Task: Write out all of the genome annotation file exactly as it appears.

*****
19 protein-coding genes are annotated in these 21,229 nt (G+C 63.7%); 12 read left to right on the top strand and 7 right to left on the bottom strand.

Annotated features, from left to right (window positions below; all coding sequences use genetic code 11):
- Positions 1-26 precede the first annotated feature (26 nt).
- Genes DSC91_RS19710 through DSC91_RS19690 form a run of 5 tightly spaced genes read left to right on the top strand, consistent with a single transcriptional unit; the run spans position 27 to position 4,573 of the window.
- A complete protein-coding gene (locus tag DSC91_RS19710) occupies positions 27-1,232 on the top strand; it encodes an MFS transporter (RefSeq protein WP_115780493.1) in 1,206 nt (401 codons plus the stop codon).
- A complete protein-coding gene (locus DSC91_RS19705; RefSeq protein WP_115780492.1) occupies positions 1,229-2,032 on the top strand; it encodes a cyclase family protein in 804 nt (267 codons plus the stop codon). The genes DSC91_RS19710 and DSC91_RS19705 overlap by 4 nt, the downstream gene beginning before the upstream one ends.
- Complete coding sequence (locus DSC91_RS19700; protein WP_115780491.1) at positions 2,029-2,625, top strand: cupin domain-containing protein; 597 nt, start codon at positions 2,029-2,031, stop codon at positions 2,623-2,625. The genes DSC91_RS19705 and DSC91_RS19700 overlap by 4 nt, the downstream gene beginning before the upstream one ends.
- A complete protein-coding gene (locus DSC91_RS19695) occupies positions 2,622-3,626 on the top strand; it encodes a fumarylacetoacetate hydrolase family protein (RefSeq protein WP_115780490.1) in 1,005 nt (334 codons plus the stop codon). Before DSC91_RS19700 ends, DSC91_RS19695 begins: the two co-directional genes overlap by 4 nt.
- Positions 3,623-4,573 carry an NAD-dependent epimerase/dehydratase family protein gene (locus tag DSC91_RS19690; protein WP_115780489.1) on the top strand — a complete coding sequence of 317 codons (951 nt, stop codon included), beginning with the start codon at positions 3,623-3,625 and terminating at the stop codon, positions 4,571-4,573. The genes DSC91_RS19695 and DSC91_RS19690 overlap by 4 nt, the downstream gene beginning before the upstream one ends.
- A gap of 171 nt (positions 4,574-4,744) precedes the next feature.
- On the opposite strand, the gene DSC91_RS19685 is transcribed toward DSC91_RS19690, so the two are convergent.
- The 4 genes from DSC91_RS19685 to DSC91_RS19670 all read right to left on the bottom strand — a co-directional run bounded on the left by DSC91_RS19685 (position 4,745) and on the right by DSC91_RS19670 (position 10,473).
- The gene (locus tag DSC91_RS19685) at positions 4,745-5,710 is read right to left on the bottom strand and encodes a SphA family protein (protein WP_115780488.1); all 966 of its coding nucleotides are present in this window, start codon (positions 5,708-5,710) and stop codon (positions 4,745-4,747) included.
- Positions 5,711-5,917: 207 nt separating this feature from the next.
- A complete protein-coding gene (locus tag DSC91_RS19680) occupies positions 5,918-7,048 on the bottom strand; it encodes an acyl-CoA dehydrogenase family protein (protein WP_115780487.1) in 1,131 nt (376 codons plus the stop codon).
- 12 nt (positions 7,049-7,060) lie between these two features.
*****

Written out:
19 protein-coding genes are annotated in these 21,229 nt (G+C 63.7%); 12 read left to right on the top strand and 7 right to left on the bottom strand.

Annotated features, from left to right (window positions below; all coding sequences use genetic code 11):
- Positions 1-26 precede the first annotated feature (26 nt).
- Genes DSC91_RS19710 through DSC91_RS19690 form a run of 5 tightly spaced genes read left to right on the top strand, consistent with a single transcriptional unit; the run spans position 27 to position 4,573 of the window.
- A complete protein-coding gene (locus tag DSC91_RS19710) occupies positions 27-1,232 on the top strand; it encodes an MFS transporter (RefSeq protein WP_115780493.1) in 1,206 nt (401 codons plus the stop codon).
- A complete protein-coding gene (locus DSC91_RS19705; RefSeq protein WP_115780492.1) occupies positions 1,229-2,032 on the top strand; it encodes a cyclase family protein in 804 nt (267 codons plus the stop codon). The genes DSC91_RS19710 and DSC91_RS19705 overlap by 4 nt, the downstream gene beginning before the upstream one ends.
- Complete coding sequence (locus DSC91_RS19700; protein WP_115780491.1) at positions 2,029-2,625, top strand: cupin domain-containing protein; 597 nt, start codon at positions 2,029-2,031, stop codon at positions 2,623-2,625. The genes DSC91_RS19705 and DSC91_RS19700 overlap by 4 nt, the downstream gene beginning before the upstream one ends.
- A complete protein-coding gene (locus DSC91_RS19695) occupies positions 2,622-3,626 on the top strand; it encodes a fumarylacetoacetate hydrolase family protein (RefSeq protein WP_115780490.1) in 1,005 nt (334 codons plus the stop codon). Before DSC91_RS19700 ends, DSC91_RS19695 begins: the two co-directional genes overlap by 4 nt.
- Positions 3,623-4,573 carry an NAD-dependent epimerase/dehydratase family protein gene (locus tag DSC91_RS19690; protein WP_115780489.1) on the top strand — a complete coding sequence of 317 codons (951 nt, stop codon included), beginning with the start codon at positions 3,623-3,625 and terminating at the stop codon, positions 4,571-4,573. The genes DSC91_RS19695 and DSC91_RS19690 overlap by 4 nt, the downstream gene beginning before the upstream one ends.
- A gap of 171 nt (positions 4,574-4,744) precedes the next feature.
- On the opposite strand, the gene DSC91_RS19685 is transcribed toward DSC91_RS19690, so the two are convergent.
- The 4 genes from DSC91_RS19685 to DSC91_RS19670 all read right to left on the bottom strand — a co-directional run bounded on the left by DSC91_RS19685 (position 4,745) and on the right by DSC91_RS19670 (position 10,473).
- The gene (locus tag DSC91_RS19685) at positions 4,745-5,710 is read right to left on the bottom strand and encodes a SphA family protein (protein WP_115780488.1); all 966 of its coding nucleotides are present in this window, start codon (positions 5,708-5,710) and stop codon (positions 4,745-4,747) included.
- Positions 5,711-5,917: 207 nt separating this feature from the next.
- A complete protein-coding gene (locus tag DSC91_RS19680) occupies positions 5,918-7,048 on the bottom strand; it encodes an acyl-CoA dehydrogenase family protein (protein WP_115780487.1) in 1,131 nt (376 codons plus the stop codon).
- 12 nt (positions 7,049-7,060) lie between these two features.